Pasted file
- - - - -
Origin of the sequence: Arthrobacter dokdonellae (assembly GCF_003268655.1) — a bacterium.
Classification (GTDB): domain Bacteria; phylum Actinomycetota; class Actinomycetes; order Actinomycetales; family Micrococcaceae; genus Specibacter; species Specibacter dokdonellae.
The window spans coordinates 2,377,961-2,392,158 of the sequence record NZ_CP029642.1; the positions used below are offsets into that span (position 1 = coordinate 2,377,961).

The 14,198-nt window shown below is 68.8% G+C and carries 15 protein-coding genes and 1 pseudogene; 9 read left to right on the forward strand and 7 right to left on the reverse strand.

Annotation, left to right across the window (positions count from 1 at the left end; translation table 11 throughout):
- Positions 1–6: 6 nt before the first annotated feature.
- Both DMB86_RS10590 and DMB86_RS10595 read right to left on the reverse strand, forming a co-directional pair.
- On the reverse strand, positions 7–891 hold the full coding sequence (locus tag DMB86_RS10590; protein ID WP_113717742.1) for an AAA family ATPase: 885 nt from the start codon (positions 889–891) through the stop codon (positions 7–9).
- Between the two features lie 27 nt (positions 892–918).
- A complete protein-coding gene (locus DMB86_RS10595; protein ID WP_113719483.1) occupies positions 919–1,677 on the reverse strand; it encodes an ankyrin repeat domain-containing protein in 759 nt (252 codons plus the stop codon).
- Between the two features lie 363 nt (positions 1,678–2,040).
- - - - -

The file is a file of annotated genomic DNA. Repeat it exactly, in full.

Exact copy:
Origin of the sequence: Arthrobacter dokdonellae (assembly GCF_003268655.1) — a bacterium.
Classification (GTDB): domain Bacteria; phylum Actinomycetota; class Actinomycetes; order Actinomycetales; family Micrococcaceae; genus Specibacter; species Specibacter dokdonellae.
The window spans coordinates 2,377,961-2,392,158 of the sequence record NZ_CP029642.1; the positions used below are offsets into that span (position 1 = coordinate 2,377,961).

The 14,198-nt window shown below is 68.8% G+C and carries 15 protein-coding genes and 1 pseudogene; 9 read left to right on the forward strand and 7 right to left on the reverse strand.

Annotation, left to right across the window (positions count from 1 at the left end; translation table 11 throughout):
- Positions 1–6: 6 nt before the first annotated feature.
- Both DMB86_RS10590 and DMB86_RS10595 read right to left on the reverse strand, forming a co-directional pair.
- On the reverse strand, positions 7–891 hold the full coding sequence (locus tag DMB86_RS10590; protein ID WP_113717742.1) for an AAA family ATPase: 885 nt from the start codon (positions 889–891) through the stop codon (positions 7–9).
- Between the two features lie 27 nt (positions 892–918).
- A complete protein-coding gene (locus DMB86_RS10595; protein ID WP_113719483.1) occupies positions 919–1,677 on the reverse strand; it encodes an ankyrin repeat domain-containing protein in 759 nt (252 codons plus the stop codon).
- Between the two features lie 363 nt (positions 1,678–2,040).